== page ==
Since that time, the doctrinal position of the Revival Centres has become quite clear. Without any compromise they openly declare that baptism in water and in the Holy Spirit are necessary for salvation. Longfield once said. "Jesus is coming again for those who pray in the Spirit, who are sealed by the Spirit." And again, "If they received the Spirit they haven't any life in them and are dead in trespasses and sins".

In a leaflet entitled "What must I do to be saved?" Longfield writes: "If we really believe Him, we obey Him. We believe He is alive and that He has given to us the path of salvation. We accept gladly the pattern of repentance, of water baptism and the promised power of the Holy Spirit. Our obedience indicates that we 'rely' on Him, we 'trust' Him to save us from sin and to fill us with the Holy Spirit. Such believing will bring the power of God into our lives."

The wording of this passage is careful. But the meaning is clear. Without baptism by immersion or the baptism in the Spirit, there is no real believing, and hence, no real salvation. The following quotation makes the matter perfectly plain:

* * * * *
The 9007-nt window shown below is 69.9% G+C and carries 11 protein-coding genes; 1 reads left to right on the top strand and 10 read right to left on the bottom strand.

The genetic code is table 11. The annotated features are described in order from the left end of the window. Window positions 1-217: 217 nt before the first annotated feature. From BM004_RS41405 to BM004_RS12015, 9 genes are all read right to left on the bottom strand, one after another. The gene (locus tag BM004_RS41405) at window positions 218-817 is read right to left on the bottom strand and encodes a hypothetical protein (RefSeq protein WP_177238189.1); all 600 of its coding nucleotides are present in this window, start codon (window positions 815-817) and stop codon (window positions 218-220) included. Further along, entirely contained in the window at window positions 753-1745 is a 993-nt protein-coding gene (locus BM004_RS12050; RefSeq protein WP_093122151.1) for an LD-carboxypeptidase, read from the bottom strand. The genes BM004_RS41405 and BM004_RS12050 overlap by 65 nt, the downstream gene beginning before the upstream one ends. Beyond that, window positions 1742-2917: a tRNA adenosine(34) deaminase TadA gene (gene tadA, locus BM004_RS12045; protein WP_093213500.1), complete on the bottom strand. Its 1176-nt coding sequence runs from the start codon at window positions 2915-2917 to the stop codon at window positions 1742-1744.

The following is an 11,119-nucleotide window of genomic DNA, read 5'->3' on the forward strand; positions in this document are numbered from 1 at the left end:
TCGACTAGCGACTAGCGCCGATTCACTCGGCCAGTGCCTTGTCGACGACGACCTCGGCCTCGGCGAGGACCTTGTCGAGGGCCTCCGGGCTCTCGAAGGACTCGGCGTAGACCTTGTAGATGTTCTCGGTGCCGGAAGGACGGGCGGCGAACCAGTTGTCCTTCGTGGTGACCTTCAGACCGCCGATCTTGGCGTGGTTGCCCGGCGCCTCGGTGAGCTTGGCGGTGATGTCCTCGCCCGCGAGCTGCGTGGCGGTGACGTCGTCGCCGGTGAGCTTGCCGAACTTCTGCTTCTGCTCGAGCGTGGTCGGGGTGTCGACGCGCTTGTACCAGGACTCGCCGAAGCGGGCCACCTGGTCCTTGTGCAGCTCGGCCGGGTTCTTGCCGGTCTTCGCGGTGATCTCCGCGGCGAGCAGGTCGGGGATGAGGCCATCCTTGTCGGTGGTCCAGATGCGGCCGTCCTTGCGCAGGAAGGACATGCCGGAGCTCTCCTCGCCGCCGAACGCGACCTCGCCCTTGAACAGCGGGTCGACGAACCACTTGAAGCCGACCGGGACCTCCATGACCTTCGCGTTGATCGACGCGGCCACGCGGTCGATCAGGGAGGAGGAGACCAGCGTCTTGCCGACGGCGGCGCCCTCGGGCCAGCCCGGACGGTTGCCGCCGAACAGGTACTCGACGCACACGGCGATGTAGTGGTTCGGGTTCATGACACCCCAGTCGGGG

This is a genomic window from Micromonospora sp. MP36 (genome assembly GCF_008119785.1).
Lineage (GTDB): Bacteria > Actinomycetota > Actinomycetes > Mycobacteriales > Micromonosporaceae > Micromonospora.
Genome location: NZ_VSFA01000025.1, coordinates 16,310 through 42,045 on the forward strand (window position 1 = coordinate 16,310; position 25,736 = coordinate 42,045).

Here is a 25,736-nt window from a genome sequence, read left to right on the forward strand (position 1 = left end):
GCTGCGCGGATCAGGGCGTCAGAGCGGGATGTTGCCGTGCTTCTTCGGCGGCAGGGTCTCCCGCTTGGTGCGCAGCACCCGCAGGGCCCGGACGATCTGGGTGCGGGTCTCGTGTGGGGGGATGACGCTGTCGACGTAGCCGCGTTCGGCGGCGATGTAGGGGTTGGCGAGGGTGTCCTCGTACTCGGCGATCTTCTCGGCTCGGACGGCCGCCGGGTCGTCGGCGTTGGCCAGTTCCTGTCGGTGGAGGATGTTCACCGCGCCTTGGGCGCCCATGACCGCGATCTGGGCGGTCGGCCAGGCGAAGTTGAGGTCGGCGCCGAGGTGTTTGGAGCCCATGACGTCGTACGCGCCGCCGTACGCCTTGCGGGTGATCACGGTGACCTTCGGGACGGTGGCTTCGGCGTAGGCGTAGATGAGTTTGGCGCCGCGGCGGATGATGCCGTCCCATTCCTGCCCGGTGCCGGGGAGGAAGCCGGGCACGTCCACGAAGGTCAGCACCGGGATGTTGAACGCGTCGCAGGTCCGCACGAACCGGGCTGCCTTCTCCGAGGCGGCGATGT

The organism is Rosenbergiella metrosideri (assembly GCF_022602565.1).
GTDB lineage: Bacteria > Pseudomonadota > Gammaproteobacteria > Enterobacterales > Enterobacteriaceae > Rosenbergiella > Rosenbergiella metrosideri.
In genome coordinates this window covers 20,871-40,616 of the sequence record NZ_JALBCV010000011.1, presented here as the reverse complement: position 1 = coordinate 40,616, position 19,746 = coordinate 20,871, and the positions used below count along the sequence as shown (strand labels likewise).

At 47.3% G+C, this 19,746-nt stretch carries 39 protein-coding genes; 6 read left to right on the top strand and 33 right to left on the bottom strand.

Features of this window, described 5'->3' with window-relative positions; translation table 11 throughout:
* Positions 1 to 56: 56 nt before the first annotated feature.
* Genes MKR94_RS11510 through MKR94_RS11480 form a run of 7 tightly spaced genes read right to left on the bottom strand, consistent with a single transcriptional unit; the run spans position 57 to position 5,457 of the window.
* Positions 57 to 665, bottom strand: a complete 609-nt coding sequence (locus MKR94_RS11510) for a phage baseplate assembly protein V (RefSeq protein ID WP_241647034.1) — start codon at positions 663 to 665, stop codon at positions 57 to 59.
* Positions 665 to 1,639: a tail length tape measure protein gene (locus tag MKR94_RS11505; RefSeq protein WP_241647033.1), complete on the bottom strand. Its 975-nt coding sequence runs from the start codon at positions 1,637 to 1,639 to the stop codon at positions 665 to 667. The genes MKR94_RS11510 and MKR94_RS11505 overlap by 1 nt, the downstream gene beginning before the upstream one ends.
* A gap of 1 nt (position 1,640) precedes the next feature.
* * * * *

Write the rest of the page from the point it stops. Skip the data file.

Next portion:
"Any Greek concordance will assure us that to believe (pisteuo) is to 'adhere to,' 'trust' or 'rely on.' In short, to believe embraces placing oneself in the hands of God. To believe the Gospel is to accept the fact that it will be by obeying the commands we are now considering that our salvation will be effected..."

This then is the distinguishing mark between the Revival Centres and most other Pentecostal groups in Australia. Whereas the others teach both baptism in water and the baptism in the Spirit, they still agree that there is only one absolute essential for salvation, and that is trust in Jesus Christ himself alone for righteousness and freedom from sin. The doctrines which separate these groups are important to them, but they have never been made pre-requisites for salvation. Thus, on occasion, almost every Pentecostal church in this country has co-operated with churches of another Pentecostal denomination in some kind of joint venture. In some states, all Pentecostal pastors meet regularly for fellowship together. But the Revival Centres will never be - indeed, can never be - a part of this, for their whole concept of redemption sets them apart.

The Revival Centre doctrine of salvation results in other kinds of exclusivism. Non-Pentecostal churches are fiercely criticised. So Longfield writes: